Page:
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Food Allergy


Food allergy is an abnormal response to a food, triggered by your body’s immune system. Allergic reactions to food can sometimes cause serious illness and death.

What are the factors that can cause food allergy in a child?

  1. Genetic factor/family history

    Food allergy is more likely to develop in someone who has family members with allergies. The probability to a child will suffer from food allergy is 20 – 40% if one of the parents has allergies, and 25 – 35% if one of the siblings has an allergy. However, this probability increases to 40 – 60% if both parents suffer from allergies and higher (50 – 80%) if both parents have the same type of allergy. For parents who do not suffer from any food allergy, the child still has a probability of 5 – 15% to suffer from food allergies. (See Figure 1).

    Figure 1:- Percentage of probability of children having allergy based on genetic or family history (b,c,f)

  2. Food factor

    According to a research done by Hill D.J. et al (1997), most of the children that aged below 1 year in Asia are allergic to cow’s milk, soy or egg followed by fish and seafood.

    Among the foods that often trigger allergic reactions include:

    1. Cow’s milk
    2. Eggs
    3. Legumes (soy beans and peanuts)
    4. Nuts (almonds, cashew nuts, pecans, pistachio nuts, walnuts)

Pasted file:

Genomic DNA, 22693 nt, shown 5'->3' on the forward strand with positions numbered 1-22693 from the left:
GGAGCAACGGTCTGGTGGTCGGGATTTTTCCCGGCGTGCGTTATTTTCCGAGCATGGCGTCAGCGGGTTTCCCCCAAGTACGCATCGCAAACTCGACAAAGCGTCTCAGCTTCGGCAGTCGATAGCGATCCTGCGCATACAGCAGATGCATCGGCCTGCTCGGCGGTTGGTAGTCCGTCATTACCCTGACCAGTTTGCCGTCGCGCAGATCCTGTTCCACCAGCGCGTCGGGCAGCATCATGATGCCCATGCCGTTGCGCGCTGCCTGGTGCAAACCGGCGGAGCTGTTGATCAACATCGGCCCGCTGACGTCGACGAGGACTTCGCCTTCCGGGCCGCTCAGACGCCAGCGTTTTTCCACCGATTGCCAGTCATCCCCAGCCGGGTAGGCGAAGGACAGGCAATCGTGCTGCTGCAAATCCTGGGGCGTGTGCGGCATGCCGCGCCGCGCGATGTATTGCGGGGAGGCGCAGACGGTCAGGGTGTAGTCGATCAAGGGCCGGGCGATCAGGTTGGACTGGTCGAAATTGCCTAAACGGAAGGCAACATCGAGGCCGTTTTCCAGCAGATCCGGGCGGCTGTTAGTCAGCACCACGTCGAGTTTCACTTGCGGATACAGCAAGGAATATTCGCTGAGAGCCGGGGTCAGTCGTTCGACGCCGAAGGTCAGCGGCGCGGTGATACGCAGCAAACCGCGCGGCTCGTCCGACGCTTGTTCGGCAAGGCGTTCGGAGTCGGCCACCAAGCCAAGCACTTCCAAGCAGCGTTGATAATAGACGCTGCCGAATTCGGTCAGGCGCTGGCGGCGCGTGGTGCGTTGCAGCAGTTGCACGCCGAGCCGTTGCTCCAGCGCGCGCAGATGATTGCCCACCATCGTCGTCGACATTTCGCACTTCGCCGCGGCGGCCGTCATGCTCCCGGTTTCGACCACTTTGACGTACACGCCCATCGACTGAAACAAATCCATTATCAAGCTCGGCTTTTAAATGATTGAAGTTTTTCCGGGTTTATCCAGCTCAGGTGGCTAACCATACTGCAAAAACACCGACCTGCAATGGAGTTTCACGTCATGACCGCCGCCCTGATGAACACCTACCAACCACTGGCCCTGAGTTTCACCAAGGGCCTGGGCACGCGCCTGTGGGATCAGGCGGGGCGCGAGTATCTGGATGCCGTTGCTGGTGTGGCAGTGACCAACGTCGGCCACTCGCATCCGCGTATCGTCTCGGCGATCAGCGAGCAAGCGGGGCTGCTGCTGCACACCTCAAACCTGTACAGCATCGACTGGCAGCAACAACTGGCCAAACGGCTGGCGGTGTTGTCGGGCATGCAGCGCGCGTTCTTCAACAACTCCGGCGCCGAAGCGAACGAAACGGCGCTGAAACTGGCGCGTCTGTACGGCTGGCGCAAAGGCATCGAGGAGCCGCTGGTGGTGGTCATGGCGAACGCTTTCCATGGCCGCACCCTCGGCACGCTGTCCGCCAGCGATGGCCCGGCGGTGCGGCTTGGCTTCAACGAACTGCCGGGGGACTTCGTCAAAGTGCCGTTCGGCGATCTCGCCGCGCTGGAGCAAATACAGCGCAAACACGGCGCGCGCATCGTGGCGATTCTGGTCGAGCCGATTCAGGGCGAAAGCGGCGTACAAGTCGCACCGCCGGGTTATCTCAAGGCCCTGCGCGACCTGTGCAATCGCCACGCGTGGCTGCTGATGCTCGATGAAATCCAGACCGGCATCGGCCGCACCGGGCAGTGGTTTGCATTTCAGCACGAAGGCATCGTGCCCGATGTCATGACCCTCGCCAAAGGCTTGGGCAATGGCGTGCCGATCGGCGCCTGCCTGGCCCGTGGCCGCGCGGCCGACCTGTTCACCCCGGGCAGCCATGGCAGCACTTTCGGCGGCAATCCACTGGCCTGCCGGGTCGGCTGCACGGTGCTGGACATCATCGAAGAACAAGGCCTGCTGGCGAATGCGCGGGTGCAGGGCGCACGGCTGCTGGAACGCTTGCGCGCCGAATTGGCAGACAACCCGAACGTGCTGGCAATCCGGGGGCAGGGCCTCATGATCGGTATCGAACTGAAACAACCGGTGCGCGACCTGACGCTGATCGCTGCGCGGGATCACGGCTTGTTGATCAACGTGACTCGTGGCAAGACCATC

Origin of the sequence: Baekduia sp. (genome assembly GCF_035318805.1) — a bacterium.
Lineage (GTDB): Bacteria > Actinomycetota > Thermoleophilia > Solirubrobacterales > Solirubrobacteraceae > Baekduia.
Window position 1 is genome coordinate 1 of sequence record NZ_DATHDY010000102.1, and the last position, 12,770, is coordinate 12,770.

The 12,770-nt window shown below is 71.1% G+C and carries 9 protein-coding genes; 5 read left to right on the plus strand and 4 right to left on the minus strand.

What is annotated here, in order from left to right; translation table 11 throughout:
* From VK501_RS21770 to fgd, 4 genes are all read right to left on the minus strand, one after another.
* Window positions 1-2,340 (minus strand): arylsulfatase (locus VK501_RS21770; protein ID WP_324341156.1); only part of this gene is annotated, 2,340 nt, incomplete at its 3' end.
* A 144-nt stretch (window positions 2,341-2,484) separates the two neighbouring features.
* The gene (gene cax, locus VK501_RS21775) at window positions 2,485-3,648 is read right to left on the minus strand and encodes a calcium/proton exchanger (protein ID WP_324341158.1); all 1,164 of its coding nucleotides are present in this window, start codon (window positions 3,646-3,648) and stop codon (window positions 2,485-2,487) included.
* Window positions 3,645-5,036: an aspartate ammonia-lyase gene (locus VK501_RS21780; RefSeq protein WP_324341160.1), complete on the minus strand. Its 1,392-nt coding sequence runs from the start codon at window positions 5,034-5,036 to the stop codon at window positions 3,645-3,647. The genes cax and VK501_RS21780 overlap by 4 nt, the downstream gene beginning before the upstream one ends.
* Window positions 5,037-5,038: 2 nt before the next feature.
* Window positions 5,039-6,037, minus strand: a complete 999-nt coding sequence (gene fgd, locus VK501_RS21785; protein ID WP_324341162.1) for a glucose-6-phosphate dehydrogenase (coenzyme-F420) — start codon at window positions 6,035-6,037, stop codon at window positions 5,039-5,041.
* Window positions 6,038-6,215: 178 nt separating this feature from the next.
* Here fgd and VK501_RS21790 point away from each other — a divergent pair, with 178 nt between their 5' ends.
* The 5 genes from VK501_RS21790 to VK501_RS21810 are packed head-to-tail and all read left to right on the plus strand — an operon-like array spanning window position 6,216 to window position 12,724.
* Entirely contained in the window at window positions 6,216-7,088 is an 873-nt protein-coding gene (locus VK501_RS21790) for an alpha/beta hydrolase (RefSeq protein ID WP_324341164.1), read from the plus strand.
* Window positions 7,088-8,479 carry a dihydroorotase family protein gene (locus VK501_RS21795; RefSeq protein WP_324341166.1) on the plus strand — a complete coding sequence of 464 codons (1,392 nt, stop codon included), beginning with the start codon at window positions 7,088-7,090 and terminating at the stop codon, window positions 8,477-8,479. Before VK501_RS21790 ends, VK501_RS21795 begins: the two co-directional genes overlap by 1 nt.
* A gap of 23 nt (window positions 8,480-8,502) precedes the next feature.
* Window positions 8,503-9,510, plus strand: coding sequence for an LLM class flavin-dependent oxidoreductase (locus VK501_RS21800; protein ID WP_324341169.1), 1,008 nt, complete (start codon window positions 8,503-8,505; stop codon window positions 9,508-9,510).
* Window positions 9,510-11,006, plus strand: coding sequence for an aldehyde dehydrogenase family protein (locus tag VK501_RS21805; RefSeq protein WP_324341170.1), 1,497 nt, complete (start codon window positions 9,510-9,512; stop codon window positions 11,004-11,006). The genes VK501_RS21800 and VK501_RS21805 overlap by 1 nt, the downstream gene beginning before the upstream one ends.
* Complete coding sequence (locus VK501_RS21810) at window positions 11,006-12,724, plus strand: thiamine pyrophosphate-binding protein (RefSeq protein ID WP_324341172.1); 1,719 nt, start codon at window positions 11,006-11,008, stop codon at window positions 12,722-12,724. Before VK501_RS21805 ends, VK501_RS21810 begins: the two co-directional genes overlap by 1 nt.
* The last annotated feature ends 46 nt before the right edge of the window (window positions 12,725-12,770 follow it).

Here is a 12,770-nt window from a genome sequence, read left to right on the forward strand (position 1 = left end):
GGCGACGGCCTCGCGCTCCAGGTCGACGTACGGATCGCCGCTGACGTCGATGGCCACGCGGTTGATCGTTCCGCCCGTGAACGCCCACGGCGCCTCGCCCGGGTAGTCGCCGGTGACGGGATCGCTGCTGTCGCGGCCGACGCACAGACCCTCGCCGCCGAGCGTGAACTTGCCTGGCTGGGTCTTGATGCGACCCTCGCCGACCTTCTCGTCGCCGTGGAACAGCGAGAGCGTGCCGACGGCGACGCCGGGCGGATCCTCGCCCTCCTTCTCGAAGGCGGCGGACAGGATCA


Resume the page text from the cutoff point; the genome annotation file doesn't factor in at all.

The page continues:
5. Certain type of fish
    6. Seafood & shellfish (shrimp, crab, squid, mussels, clams, oysters, snails, etc.)
    7. Cereals (wheat, oats, barley, corn)
    8. Other foods (apple, potato, carrot, celery, kiwi, bananas, avocado, papaya)

Signs / Symptom

What are the signs and symptoms that someone is suffering from food allergies?

Allergic reactions to foods usually involve three main systems. i.e : digestive system, skin and respiratory system. Usually, allergic reactions to food are mild but some individuals may experience severe reactions resulting in death.

The signs and symptoms of food allergy include:

  1. Digestive system
    1. Stomach ache
    2. Nausea
    3. Vomiting
    4. Diarrhea
  2. Skin
    1. Skin irritation
    2. Angiodema – swollen eyelids and other body parts
    3. Eczema, a pink-red skin, itching and burning sensation
  3. Breathing system
    1. Tired or panting and difficulty in breathing
    2. Anaphylaxis is a severe reaction associated with difficulty of breathing, swelling of the mouth and throat, decreased blood pressure and can lead to shock and even death.

Prevention and Treatment


  1. Breastfeed exclusively at least for the first 6 months to protect the baby. Continue breastfeeding until 24 months or more.
  2. For infants under 6 months old, if formulated milk is required, it is advisable to follow the guide below:-
    1. Formulated infant formula is suitable if there are no history of food allergy among parents and siblings.
    2. For children whom had a history of food allergy among parents and siblings, introduce partially hydrolysed formula milk labelled “hypo-allergenic”.
      Note: – partially hydrolysed formula milk is not suitable for children who have been diagnosed with allergies to cow’s milk.
    3. Soy milk and milk of other mammals such as goat’s milk or camel’s milk is not recommended for the prevention of food allergy.